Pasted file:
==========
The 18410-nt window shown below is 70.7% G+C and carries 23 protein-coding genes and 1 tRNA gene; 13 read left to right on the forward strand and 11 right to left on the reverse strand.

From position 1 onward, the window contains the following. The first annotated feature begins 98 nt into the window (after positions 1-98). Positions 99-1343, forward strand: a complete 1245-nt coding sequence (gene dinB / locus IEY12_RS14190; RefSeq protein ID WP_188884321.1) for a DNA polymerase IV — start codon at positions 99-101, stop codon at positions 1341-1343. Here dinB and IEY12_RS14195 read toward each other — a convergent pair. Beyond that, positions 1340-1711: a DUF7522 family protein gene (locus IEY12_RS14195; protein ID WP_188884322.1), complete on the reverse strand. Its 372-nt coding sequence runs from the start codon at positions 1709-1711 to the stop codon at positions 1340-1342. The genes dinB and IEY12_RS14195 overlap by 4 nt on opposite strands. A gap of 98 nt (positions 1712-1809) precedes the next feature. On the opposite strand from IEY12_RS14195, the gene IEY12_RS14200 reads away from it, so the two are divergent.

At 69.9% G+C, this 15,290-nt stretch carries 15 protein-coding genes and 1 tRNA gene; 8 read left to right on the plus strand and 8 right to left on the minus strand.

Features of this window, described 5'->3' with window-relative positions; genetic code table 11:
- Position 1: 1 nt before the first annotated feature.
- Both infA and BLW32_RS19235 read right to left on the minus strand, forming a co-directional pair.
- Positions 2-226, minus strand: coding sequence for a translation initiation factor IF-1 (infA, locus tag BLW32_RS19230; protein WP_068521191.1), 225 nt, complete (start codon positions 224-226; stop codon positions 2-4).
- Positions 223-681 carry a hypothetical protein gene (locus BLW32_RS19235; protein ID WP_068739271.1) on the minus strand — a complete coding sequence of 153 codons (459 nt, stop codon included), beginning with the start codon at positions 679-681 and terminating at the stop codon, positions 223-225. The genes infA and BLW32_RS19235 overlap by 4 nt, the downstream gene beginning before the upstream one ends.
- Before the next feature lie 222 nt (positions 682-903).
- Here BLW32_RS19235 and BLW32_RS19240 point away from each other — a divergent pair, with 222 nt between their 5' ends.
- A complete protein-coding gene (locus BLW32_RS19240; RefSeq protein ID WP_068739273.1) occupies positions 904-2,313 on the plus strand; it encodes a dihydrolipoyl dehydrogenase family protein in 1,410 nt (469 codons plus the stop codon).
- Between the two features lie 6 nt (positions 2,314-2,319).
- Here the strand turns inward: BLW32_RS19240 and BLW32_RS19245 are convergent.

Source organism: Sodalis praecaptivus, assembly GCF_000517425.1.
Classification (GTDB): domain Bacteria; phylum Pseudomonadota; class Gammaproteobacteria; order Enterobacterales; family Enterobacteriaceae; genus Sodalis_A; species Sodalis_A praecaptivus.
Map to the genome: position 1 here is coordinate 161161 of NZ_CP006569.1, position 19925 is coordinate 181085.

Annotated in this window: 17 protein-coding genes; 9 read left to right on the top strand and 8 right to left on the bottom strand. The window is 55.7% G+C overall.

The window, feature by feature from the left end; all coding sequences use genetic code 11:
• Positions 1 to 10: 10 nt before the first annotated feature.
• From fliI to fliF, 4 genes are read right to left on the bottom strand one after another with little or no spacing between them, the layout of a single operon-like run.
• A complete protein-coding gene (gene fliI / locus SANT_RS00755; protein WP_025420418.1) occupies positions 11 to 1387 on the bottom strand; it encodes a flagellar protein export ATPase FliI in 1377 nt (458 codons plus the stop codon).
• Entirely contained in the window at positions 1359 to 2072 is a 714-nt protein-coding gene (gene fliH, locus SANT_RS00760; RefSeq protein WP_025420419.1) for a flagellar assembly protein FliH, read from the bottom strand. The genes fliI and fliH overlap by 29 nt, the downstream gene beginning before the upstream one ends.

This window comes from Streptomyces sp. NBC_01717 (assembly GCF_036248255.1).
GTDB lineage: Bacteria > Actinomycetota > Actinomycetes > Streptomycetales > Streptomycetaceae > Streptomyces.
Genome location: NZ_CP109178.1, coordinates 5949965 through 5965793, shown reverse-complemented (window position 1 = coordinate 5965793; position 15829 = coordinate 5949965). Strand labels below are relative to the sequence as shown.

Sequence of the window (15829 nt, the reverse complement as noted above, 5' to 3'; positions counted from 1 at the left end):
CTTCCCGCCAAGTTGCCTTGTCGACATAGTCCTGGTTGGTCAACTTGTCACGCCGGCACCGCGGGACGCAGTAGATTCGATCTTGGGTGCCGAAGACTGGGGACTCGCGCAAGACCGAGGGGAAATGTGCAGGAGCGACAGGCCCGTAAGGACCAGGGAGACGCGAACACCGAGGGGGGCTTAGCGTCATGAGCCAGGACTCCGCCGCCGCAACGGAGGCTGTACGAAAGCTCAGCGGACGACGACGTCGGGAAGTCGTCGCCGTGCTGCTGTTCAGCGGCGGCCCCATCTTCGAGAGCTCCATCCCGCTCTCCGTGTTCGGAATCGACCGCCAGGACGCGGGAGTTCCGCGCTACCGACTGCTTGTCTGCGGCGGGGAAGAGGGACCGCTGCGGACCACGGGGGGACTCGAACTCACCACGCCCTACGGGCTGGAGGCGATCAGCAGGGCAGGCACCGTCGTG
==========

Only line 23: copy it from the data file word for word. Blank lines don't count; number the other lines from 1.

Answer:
This window comes from Streptomyces sp. NBC_01717 (assembly GCF_036248255.1).